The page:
It is hard to imagine now, but five years ago Overhoeks and the IJ bank were not yet the cultural hotspots for the city that they are today. Despite the wide range of possibilities on offer, Amsterdam Noord still often experiences a barrier to visit the art institutions on the IJ-bank. As a result, many residents of Noord still do not benefit enough from the cultural infrastructure. With this in mind, the idea of starting up a project space in the Molenwijk.
In the Molenwijk, Framer Framed created a place that is widely accessible, with an emphasis on a younger audience. In doing so, we were supported by a study we commissioned in late 2016 from the Sociology Department of the University of Amsterdam, led by Adeola Enigbokan, who mapped the cultural needs of local residents. This showed, among other things, that activities for young adults - especially young women - are limited. So there was still a lot of ground to be gained in that area.
September 30, 2018 was the day: after more than a year of preparation, Werkplaats Molenwijk was opened by Framer Framed. Through art residencies, exhibitions, meetings and an educational program, visitors and local residents are not involved as passive spectators but as active participants. Werkplaats Molenwijk is a place for art and culture, with room for cooperation with local residents. They can initiate programmes and participate in the organisation. It is also a place where local knowledge and experience is translated into art projects in various ways. This takes shape in participatory artistic research, community building and bottom-up commissioning, residencies, education and learning, and an open house function for neighbourhood initiatives and meetings.
Werkplaats Molenwijk has become a vibrant place in the neighbourhood with its own diverse community attached to it. It is an unusual step for a presentation institution for contemporary art to focus its attention on a neighbourhood location that is less conspicuous, hidden under a car park and explicitly focused on the local context. But it is a conscious choice. Framer Framed has since moved from the northern IJ-bank to Amsterdam East, but with the Molenwijk we have established a lasting bond.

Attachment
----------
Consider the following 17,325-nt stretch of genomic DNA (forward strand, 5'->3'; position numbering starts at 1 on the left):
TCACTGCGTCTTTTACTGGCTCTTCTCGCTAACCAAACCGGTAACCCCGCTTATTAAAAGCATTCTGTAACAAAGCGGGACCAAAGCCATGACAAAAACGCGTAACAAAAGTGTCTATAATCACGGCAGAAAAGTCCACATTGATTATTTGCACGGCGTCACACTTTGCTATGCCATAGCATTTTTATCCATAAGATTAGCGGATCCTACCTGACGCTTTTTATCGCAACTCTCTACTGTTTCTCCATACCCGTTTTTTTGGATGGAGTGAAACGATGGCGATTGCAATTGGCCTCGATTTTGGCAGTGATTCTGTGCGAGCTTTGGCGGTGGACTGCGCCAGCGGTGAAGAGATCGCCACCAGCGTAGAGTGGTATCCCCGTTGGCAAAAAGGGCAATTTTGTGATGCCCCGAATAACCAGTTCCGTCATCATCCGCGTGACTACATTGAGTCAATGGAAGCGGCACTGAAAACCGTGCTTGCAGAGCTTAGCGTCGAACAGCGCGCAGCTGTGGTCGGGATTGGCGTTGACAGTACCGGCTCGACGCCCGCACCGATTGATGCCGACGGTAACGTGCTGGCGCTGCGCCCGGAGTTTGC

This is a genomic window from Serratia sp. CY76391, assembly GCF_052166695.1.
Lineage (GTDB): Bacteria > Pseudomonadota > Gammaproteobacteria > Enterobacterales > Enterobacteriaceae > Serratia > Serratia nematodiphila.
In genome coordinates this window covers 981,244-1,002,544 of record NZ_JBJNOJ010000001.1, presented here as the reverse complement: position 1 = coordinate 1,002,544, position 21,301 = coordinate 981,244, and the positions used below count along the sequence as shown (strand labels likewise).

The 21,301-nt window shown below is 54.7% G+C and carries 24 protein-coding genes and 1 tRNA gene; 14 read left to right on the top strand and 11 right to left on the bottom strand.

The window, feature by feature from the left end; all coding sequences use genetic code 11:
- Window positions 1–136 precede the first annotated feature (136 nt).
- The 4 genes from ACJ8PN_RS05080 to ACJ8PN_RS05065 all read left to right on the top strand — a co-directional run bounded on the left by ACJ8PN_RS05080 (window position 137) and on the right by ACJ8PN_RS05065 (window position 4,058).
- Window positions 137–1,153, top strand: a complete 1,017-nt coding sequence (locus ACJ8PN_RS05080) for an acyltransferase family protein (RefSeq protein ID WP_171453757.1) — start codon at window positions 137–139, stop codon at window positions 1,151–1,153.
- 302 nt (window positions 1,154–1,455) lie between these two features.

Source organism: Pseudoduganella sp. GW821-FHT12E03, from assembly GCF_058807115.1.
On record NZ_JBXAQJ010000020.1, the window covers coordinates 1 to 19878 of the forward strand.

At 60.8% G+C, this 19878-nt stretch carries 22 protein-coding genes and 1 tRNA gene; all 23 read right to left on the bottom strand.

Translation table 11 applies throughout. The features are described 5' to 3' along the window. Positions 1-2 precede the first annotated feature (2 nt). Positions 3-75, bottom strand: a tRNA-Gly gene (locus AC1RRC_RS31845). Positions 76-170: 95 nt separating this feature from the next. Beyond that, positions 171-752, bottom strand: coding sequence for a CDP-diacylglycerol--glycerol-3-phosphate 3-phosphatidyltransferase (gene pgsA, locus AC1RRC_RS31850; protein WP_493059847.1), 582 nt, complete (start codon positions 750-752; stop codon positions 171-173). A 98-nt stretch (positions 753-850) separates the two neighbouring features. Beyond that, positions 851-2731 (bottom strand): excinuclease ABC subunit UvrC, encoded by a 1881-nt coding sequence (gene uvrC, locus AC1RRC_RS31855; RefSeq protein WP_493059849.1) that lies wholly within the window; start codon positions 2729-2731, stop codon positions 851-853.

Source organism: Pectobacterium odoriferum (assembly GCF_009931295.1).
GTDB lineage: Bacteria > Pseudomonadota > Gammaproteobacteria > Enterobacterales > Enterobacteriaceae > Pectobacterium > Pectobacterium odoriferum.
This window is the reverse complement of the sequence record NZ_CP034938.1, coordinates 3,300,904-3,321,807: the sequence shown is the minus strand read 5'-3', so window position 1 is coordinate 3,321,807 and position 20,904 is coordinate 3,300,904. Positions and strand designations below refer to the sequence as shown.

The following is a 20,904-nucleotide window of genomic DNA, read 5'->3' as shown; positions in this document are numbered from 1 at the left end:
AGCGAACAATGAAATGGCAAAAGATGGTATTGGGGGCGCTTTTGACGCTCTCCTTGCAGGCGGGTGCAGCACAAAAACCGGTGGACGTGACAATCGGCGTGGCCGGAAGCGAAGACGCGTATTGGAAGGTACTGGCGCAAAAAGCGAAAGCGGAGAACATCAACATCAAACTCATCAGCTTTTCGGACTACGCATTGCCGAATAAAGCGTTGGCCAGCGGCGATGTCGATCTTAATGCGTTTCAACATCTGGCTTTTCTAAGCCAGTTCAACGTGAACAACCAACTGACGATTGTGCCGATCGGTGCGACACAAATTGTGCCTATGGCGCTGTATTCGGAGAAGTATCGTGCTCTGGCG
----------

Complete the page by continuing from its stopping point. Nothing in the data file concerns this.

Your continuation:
Opening Werkplaats Molenwijk (2018), foto: Marlise Steeman
Framer Framed believes that it is of great importance to focus on target groups that do not automatically come to an exhibition space and to introduce them to visual art by showing it, judging it and making it yourself. It contributes to self-confidence, offers opportunities to express oneself and teaches critical thinking. In addition, the aim is to facilitate encounters and dialogue between different groups in the neighbourhood, to discover new talent and to offer them a podium.
The Power of Self-Interpretation: Ideas on Starting a Community Museum, door Teresa Morales
Since the founding of Framer Framed, 'collective curation' has been high on the agenda. One reason for this was the participation of anthropologist Teresa Morales in one of our first programmes in 2010. In the early 1990s, she played a key role in the development of 24 so-called 'community museums' in southwest Mexico. These museums allowed different local communities to participate jointly in the planning, construction and programming of their own place. Morales' goal was therefore to democratise museums. It is still a great source of inspiration for Framer Framed.
The community museums are centres for cultural encounter and action, where new initiatives arise. They offer programmes aimed at strengthening the cultural identity of young people and adults in collaboration with artists and craftspeople. This methodology is an example for cultural institutions that want to work with local communities.
Suat Ögüt, The First Turk Immigrant. Foto: Ozkan Golpinar
Werkplaats Molenwijk is part of a quest to create public institution, a cultural organisation that is at the heart of society. Visual art and social civil initiatives can go hand in hand. That cooperation starts locally, with active people from the neighbourhood. For us, the workshop is first and foremost a social domain. The interaction between works of art and the public creates a temporary world of meanings, where there is room to meet, exchange, discuss and analyse. We seek our partners not only in the cultural world but also in the social world, and with them we organise an extensive public programme around the exhibitions. We challenge dominant stories. We offer space to smaller or underexposed ones. In this way, a diversity of histories emerge side by side.
Framer Framed is looking for places where differences in world view, religion, culture and prosperity lead to confrontations or, on the contrary, to new connections. The philosopher Etienne Balibar made a striking observation about this: borders and border areas are the laboratories or workshops of a future citizenship. Now that the government in the Netherlands is increasingly leaving the public and social domain to the citizens themselves, it is time for such workshops. Built around the question: how do we achieve more ownership and control over our neighbourhood and society?